By Jerry Ford • SFA Interim Executive Director
Editor’s Note: This is an excerpt from Jerry’s column for the 2016 CornerPost, SFA’s annual report. To read the entire column, click here to download the 2016-17 CornerPost.
Previously, I wrote about my perception that SFA is at a crossroads, and how the decisions that we make now will have a great impact on whether we will continue to be effective and relevant as we move into the future. Today, in the final installment, I write about where we go from here.
As we move forward into this new sustainability landscape, what are our resources and risks?
The first risk is that we’ll run out of money. The majority of our funding comes from grants, and we have no new grants in the pipeline. As I pointed out above, the entire milieu is changing, and if we are to continue as an organization we must also change.
So, if we’re still relevant – and I believe we are and will be for a long time to come – how do we continue to be financially sustainable? We must stay true to our core values while changing our practices and strategies to adapt to this changing world. Stated simply, we should develop “earned income” – money that we make from our own enterprises – and rely less on grant funding.
And this brings up a second risk: inaction. We must start right away: If we don’t develop more income streams, we’re could run out of cash in 12-14 months. Yes, we will continue to seek grant funding, but we should be very focused and particular about it. And, at the same time, we need to get creative about other sources of revenue.
SFA has a bevy of assets and resources available to us:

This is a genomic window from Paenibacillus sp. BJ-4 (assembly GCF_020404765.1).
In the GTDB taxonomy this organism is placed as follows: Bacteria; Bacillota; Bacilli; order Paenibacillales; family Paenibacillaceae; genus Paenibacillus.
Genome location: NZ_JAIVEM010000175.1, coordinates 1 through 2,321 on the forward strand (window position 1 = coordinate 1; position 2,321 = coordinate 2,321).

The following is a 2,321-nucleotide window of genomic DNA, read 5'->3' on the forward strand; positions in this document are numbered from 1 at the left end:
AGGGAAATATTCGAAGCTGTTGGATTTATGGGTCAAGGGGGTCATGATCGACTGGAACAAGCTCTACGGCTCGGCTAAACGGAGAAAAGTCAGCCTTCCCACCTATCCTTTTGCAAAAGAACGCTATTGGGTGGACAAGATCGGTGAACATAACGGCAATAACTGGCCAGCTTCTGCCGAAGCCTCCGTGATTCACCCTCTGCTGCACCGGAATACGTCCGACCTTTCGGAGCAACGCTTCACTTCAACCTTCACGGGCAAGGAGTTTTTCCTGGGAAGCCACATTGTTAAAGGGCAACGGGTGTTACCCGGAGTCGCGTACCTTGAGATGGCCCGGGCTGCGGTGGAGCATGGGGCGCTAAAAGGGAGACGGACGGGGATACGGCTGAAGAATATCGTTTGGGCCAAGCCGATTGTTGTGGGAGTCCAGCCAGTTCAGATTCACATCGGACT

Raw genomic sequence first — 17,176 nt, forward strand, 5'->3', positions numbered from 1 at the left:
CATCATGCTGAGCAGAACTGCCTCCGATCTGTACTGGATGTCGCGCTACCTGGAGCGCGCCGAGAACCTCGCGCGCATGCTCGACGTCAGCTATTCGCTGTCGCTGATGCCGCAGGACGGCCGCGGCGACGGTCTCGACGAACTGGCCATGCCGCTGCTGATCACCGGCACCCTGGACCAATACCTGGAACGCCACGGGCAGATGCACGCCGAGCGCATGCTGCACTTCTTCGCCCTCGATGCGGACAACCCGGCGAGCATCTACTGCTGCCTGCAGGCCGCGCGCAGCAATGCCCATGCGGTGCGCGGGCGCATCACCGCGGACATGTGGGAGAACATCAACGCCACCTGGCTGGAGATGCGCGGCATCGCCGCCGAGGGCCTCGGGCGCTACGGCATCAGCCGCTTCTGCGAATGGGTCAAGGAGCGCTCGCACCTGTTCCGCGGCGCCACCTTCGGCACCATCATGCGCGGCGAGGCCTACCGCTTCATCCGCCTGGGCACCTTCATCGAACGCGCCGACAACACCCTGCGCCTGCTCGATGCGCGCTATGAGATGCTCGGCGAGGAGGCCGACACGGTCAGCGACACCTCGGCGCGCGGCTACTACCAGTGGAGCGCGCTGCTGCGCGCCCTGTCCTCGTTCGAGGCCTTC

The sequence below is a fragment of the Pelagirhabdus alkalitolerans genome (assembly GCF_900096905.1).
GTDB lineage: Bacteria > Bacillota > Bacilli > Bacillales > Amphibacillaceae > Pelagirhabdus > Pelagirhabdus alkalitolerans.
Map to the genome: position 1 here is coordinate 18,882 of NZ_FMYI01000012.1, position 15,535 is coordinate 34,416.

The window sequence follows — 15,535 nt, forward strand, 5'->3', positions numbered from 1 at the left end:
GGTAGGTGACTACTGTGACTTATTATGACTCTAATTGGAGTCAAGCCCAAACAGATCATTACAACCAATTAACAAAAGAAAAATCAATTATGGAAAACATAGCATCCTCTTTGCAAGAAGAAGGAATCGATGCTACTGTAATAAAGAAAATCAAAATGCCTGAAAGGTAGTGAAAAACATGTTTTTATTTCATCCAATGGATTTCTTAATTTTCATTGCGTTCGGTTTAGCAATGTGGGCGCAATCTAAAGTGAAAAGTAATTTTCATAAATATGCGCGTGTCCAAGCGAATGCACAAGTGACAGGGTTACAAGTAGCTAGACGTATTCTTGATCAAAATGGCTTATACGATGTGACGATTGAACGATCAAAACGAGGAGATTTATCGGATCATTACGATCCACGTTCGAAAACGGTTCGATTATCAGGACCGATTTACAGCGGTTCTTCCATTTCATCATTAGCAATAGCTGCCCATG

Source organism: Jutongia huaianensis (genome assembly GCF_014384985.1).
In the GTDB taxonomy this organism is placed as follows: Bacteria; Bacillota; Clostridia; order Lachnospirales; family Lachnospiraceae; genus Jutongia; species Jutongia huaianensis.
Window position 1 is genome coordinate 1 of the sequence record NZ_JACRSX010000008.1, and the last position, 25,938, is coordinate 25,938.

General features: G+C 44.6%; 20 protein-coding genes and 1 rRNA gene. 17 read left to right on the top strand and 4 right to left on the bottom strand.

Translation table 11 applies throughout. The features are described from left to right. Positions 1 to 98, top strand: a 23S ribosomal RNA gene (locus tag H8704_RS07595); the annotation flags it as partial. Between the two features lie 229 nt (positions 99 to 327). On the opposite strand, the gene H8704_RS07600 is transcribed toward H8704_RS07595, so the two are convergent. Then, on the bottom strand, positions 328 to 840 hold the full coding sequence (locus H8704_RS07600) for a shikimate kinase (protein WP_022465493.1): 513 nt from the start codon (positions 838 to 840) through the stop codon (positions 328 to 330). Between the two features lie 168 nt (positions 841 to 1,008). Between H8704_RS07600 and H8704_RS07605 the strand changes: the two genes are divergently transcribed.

- A great board of directors
- Chapters and Networking Groups
- Dedicated members
- Successful events
- Programs that could be modified to be “profitable”
- Solid infrastructure
Plus, we are a nimble, adaptable organization: When we see an opportunity, we can quickly act on it.
If SFA’s earned income paid for at least our basic operating costs – if such income streams became more than half of our revenue – then any grant funding would be extra. I know this is possible because at least one of our sister organizations is doing it.
At the October board meeting, I gave a homework assignment to the board members: come up with an idea for SFA to generate earned income. I’m now also asking for such ideas from you, our members. Personally, I believe that we can make our events more profitable. I also think that we can redouble our efforts with individual fundraising. What is it worth to each of us to help ensure that SFA continues and thrives? Are there philanthropists who would support our cause?
Finally, I believe it’s time to reinstate the practice that Chapters (and, now, Networking Groups) share in the cost of services provided to them by the association: database, insurance, staff time, website, promotion, and so on. At the October board meeting, I submitted the core of a proposal for a cost-sharing plan, and you’ll be hearing more about this in the next few months from your Chapter Delegates and other board members.
I’m looking forward to hearing your ideas and reactions to all this. And I’m looking forward to working with our new Executive Director in the exciting and challenging times ahead.